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The Kennebec Highlands

Updated: Aug 19, 2020

In 1998, the Belgrade Regional Conservation Alliance (BRCA) initiated a project to protect the Kennebec Highlands area in Rome, Mount Vernon, Vienna, and New Sharon, Maine. The Kennebec Highlands’ 6,800 acres contain the highest peaks in Kennebec County, including the summit of McGaffey Mountain, miles of pristine streams, several wetlands, and five undeveloped ponds. The area is managed in partnership with the Maine Department of Agriculture, Conservation, and Forestry (DACF). Our long-term goal is to protect over 11,000 acres in and around the Kennebec Highlands, providing a major regional resource for public recreation and wildlife habitat.

The Land for Maine’s Future program has been a strong financial supporter of the Kennebec Highlands project through four rounds of financing. Phase I and II of the project protected 5,500 acres for public use and habitat. Phase III included the summit of McGaffey Mountain, the highest peak in Kennebec County, and added 1,011 acres to the Highlands. Phase IV added another 283 acres bringing the total amount of protected land to 6,800 acres. In each of these phases, local financial support and foundation funding have been critical to raising the cash match for these acquisitions.

The Kennebec Highlands remains the largest contiguous block of conserved land in central Maine, and one of the few potential landscape-scale conservation projects in this part of the state. At present, the Highlands is part of 15,000 acres of relatively undeveloped forest and wetland habitat. It is the only forest block of its size, quality, elevation, and bedrock diversity in the central part of the state, proximate to population centers, and having substantial portions already preserved. All of these features are critical to the water quality of the Belgrade Lakes Watershed.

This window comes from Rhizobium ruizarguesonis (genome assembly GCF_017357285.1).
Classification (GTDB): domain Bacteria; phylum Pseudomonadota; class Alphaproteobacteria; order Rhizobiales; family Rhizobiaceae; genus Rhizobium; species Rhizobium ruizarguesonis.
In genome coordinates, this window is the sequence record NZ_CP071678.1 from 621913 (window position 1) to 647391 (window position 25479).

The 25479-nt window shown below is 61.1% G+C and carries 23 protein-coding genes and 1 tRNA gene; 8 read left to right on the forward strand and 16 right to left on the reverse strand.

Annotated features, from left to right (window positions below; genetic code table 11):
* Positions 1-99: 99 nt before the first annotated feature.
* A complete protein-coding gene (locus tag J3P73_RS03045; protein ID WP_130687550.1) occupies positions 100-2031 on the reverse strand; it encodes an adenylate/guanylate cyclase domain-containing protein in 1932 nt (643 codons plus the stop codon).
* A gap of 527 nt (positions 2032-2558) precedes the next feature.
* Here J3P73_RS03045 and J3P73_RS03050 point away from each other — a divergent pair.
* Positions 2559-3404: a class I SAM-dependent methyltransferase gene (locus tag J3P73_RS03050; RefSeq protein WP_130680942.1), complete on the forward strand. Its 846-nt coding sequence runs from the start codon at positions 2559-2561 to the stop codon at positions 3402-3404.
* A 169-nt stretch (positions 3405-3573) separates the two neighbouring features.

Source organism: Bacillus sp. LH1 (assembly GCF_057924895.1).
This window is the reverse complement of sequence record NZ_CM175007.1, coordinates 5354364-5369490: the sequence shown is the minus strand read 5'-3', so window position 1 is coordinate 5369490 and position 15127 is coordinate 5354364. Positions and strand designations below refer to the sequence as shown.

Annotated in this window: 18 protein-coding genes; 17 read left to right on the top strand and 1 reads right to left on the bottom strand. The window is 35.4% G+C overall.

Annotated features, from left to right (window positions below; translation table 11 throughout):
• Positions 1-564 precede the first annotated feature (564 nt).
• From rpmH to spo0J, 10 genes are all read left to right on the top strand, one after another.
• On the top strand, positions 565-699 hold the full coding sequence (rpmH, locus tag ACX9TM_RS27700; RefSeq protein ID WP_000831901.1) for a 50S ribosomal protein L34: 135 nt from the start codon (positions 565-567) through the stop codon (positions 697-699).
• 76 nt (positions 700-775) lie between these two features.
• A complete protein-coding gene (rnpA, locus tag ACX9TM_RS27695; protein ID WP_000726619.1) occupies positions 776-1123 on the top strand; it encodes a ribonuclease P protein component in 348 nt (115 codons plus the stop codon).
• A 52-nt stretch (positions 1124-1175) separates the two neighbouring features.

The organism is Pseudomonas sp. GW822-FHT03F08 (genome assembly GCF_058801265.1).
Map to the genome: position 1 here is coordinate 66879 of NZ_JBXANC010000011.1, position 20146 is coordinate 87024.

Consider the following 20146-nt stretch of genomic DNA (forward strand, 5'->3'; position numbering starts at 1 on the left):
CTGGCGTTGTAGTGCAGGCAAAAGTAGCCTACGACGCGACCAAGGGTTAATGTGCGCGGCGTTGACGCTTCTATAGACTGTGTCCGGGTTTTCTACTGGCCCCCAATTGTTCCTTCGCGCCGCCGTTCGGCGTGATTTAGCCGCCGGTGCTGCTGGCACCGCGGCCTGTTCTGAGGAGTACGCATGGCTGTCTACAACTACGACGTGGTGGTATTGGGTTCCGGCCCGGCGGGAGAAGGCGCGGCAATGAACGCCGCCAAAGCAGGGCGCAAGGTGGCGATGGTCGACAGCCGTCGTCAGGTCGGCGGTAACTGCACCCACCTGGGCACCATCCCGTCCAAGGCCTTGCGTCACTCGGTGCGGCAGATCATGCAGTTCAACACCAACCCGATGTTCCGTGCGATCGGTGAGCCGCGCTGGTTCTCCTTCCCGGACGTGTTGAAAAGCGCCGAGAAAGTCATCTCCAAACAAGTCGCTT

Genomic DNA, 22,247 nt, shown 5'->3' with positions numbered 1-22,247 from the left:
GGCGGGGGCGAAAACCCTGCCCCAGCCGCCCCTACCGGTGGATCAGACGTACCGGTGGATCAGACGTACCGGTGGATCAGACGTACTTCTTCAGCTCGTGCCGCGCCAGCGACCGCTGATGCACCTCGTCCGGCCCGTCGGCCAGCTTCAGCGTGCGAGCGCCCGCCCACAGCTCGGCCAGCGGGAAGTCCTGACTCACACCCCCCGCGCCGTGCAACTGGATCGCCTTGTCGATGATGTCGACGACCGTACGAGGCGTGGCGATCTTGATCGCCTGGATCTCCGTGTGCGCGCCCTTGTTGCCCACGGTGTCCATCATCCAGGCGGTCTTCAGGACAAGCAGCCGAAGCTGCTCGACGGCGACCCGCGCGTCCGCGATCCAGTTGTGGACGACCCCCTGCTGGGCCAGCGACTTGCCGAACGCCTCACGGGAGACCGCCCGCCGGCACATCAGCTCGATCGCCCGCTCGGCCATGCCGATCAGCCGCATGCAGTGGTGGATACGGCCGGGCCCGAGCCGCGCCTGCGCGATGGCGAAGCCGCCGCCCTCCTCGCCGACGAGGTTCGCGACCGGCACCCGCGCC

Protected areas include thousands of acres within the watershed of Long Pond, protecting the lake’s water quality and areas draining into the Sandy River, where spawning Atlantic salmon have been documented.

Our long-term goal to preserve 11,000 acres in the Kennebec Highlands is based on the minimum habitat requirements for numerous wildlife species including interior nesting birds, raptors, and wide-ranging species including bear, bobcat, moose, lynx, and otter.

During the last decade, hiking and multi-use trails have been developed in the Highlands, including:

  • Round Top Trail

  • Sanders Hill Trail

  • A-Trail

With the recent acquisition of the Kimball Pond property, new trails and access points are planned for the first time on the western side of the property.

As development pressures continue to encroach on the beautiful Belgrade Lakes, it is imperative that we act now to protect our remaining large tracts of land and open space. Once they are sold and developed, it will be almost impossible to conserve them for the future. Continuing our efforts to protect the Kennebec Highlands will assure that future generations will be able to enjoy the mountains, ponds and landscape as we do now. Conservation will help guarantee that hiking, fishing, and hunting will be part of our legacy.



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